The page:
Soon after taking their new position on ARTs, the ASRM also released a statement criticizing popular media for painting too enthusiastic of an image of social egg freezing. Media is a major source of information that is widely studied for its influence over individual’s health decisions and behaviors. Media representations of ARTs have been criticized for portraying social egg freezing as too enthusiastic, misleading and stigmatizing. Social egg freezers are generally stereotyped as selfish career women, hopeless romantics looking for “the one” or wealthy “Botox and Chardonnay” socialites. The decision to preserve fertility is usually framed as hopeful and proactive but the physical risks, psychological toll and financial strains of social egg freezing lack representation. All the while, increased media attention is also placing more pressure on young women to consider social egg freezing.
So, what do the Kardashians have to do with how people think about ARTs?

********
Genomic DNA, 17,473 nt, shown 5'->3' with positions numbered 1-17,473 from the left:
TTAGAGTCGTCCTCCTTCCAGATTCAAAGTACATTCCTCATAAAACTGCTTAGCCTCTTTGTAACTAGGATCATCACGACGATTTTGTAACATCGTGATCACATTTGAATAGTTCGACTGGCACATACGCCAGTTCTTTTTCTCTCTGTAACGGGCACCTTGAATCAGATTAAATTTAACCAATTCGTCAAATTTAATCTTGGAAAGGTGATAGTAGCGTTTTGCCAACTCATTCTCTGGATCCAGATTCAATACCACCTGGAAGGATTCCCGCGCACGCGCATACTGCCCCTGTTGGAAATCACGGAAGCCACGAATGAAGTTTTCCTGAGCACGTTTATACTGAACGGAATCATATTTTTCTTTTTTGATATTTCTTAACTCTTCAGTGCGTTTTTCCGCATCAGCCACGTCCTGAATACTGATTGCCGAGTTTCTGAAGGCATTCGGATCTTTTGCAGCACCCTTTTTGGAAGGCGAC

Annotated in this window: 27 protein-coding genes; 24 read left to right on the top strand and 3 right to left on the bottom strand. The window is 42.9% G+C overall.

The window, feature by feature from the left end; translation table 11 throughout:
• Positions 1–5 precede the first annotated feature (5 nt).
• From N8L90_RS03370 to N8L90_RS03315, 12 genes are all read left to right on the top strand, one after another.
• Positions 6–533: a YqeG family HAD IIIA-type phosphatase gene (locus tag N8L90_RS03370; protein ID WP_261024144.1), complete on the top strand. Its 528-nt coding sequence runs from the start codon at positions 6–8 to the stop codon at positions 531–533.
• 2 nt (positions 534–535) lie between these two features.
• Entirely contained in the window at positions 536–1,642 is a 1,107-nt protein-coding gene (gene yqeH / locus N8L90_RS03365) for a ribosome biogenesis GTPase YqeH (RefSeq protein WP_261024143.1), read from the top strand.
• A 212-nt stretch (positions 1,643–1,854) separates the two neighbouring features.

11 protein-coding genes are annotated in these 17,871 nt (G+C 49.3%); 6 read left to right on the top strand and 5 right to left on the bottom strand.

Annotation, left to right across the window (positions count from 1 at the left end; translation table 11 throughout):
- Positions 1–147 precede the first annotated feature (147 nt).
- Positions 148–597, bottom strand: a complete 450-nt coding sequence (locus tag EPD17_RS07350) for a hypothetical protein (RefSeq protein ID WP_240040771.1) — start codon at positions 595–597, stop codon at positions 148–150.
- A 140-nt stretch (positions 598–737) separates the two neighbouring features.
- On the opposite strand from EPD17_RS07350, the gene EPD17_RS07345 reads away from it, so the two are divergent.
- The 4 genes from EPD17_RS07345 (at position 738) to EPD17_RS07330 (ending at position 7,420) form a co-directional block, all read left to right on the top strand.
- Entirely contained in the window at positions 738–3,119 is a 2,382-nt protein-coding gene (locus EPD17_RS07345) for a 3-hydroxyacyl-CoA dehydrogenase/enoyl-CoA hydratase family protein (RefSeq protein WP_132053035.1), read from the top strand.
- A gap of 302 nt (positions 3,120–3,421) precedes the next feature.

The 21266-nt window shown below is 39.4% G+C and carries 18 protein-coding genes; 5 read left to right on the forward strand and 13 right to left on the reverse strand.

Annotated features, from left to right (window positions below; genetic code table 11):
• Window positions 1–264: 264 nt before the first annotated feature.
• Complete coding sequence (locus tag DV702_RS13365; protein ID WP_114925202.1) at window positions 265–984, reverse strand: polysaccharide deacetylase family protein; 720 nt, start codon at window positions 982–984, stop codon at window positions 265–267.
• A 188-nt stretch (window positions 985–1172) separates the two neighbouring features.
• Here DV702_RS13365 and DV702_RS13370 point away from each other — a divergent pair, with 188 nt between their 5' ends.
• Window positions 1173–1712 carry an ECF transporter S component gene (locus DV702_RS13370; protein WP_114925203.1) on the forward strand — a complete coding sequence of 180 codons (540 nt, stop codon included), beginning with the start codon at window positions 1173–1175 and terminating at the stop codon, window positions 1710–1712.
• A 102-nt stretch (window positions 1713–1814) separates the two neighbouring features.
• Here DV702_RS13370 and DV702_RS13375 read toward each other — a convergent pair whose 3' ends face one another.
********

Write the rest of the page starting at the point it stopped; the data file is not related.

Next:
In the last decade, reality TV has dominated the entertainment media industry and Kim Kardashian-West is its reigning empress. Keeping Up with the Kardashians (KUWTK), the reality TV series that centers on the lives of Kim and her family members, has garnered and maintained a massive following for over 10 years. The show debuted in 2007 and quickly earned the title of ‘highest-rated Sunday night show’ for adults 18–34 years old. Now in its 17th season with 12 spin-off shows, KUWTK has catapulted the entire Kardashian-Jenner clan to unimaginable levels of stardom. So much so that The New York Times Magazine has dubbed them as the “Kardashian/Jenner Mega-Complex,” suggesting that the Kardashian-Jenners have “not just invaded the culture but metastasized it.”
Coincidentally, ARTs have been a prominent theme in KUWTK since 2012. And on the contrary, KUWTK has actually been revered for bringing necessary portrayals of how women cope with reproductive health issues with ARTs to the cultural scene in a prosocial way . Conversations about ARTs debuted in season 7, episode 17, which was titled “Cut Both Ways.” Get it? This was the first-time viewers – which by the way are upwards of 2 million per episode, were first exposed to the Kardashian sisters’ fertility narratives. Since then, the show has gone on to represent a host of ARTs including social egg freezing, infertility treatments, IVF and gestational surrogacy. Namely, the three eldest sisters: Kourtney, Kim and Khloe, have given their fans and audience members a personal, intimate and authentic look into their fertility journeys.